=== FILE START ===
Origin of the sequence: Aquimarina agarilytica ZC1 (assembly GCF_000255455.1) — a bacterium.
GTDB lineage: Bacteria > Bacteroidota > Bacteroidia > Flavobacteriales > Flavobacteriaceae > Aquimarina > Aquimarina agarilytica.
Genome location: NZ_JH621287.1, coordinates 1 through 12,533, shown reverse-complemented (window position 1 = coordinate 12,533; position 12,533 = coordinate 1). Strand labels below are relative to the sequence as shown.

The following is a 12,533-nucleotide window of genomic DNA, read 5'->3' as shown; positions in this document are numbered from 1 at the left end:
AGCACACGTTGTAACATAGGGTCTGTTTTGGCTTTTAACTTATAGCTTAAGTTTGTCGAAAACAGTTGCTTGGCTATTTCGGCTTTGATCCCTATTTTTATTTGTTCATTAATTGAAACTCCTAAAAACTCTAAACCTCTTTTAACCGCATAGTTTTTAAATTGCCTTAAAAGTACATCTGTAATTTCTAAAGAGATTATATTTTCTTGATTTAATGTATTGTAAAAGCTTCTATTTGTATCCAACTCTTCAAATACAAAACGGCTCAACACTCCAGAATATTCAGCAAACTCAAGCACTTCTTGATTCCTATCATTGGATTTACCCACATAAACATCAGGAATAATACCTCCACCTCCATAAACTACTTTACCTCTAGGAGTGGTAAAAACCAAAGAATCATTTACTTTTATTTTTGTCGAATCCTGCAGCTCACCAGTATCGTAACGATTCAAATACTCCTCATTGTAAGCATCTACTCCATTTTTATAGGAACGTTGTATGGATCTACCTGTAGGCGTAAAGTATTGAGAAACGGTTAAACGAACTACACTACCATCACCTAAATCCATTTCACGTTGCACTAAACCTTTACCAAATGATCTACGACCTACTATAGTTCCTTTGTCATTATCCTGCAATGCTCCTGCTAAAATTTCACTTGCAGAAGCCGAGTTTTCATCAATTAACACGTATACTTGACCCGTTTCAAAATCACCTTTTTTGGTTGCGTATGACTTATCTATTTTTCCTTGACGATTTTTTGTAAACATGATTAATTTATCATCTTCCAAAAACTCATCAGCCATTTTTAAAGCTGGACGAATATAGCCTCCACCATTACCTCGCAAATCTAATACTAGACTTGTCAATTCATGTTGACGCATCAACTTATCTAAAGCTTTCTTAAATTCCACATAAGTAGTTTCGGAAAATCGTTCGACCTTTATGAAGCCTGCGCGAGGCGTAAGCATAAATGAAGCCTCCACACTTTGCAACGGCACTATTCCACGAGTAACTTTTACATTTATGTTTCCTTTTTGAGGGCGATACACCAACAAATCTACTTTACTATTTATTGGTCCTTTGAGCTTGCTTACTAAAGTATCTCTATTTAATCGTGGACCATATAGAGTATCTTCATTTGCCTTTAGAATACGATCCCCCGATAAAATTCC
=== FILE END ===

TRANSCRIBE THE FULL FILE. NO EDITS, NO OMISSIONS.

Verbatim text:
Origin of the sequence: Aquimarina agarilytica ZC1 (assembly GCF_000255455.1) — a bacterium.
GTDB lineage: Bacteria > Bacteroidota > Bacteroidia > Flavobacteriales > Flavobacteriaceae > Aquimarina > Aquimarina agarilytica.
Genome location: NZ_JH621287.1, coordinates 1 through 12,533, shown reverse-complemented (window position 1 = coordinate 12,533; position 12,533 = coordinate 1). Strand labels below are relative to the sequence as shown.

The following is a 12,533-nucleotide window of genomic DNA, read 5'->3' as shown; positions in this document are numbered from 1 at the left end:
AGCACACGTTGTAACATAGGGTCTGTTTTGGCTTTTAACTTATAGCTTAAGTTTGTCGAAAACAGTTGCTTGGCTATTTCGGCTTTGATCCCTATTTTTATTTGTTCATTAATTGAAACTCCTAAAAACTCTAAACCTCTTTTAACCGCATAGTTTTTAAATTGCCTTAAAAGTACATCTGTAATTTCTAAAGAGATTATATTTTCTTGATTTAATGTATTGTAAAAGCTTCTATTTGTATCCAACTCTTCAAATACAAAACGGCTCAACACTCCAGAATATTCAGCAAACTCAAGCACTTCTTGATTCCTATCATTGGATTTACCCACATAAACATCAGGAATAATACCTCCACCTCCATAAACTACTTTACCTCTAGGAGTGGTAAAAACCAAAGAATCATTTACTTTTATTTTTGTCGAATCCTGCAGCTCACCAGTATCGTAACGATTCAAATACTCCTCATTGTAAGCATCTACTCCATTTTTATAGGAACGTTGTATGGATCTACCTGTAGGCGTAAAGTATTGAGAAACGGTTAAACGAACTACACTACCATCACCTAAATCCATTTCACGTTGCACTAAACCTTTACCAAATGATCTACGACCTACTATAGTTCCTTTGTCATTATCCTGCAATGCTCCTGCTAAAATTTCACTTGCAGAAGCCGAGTTTTCATCAATTAACACGTATACTTGACCCGTTTCAAAATCACCTTTTTTGGTTGCGTATGACTTATCTATTTTTCCTTGACGATTTTTTGTAAACATGATTAATTTATCATCTTCCAAAAACTCATCAGCCATTTTTAAAGCTGGACGAATATAGCCTCCACCATTACCTCGCAAATCTAATACTAGACTTGTCAATTCATGTTGACGCATCAACTTATCTAAAGCTTTCTTAAATTCCACATAAGTAGTTTCGGAAAATCGTTCGACCTTTATGAAGCCTGCGCGAGGCGTAAGCATAAATGAAGCCTCCACACTTTGCAACGGCACTATTCCACGAGTAACTTTTACATTTATGTTTCCTTTTTGAGGGCGATACACCAACAAATCTACTTTACTATTTATTGGTCCTTTGAGCTTGCTTACTAAAGTATCTCTATTTAATCGTGGACCATATAGAGTATCTTCATTTGCCTTTAGAATACGATCCCCCGATAAAATTCC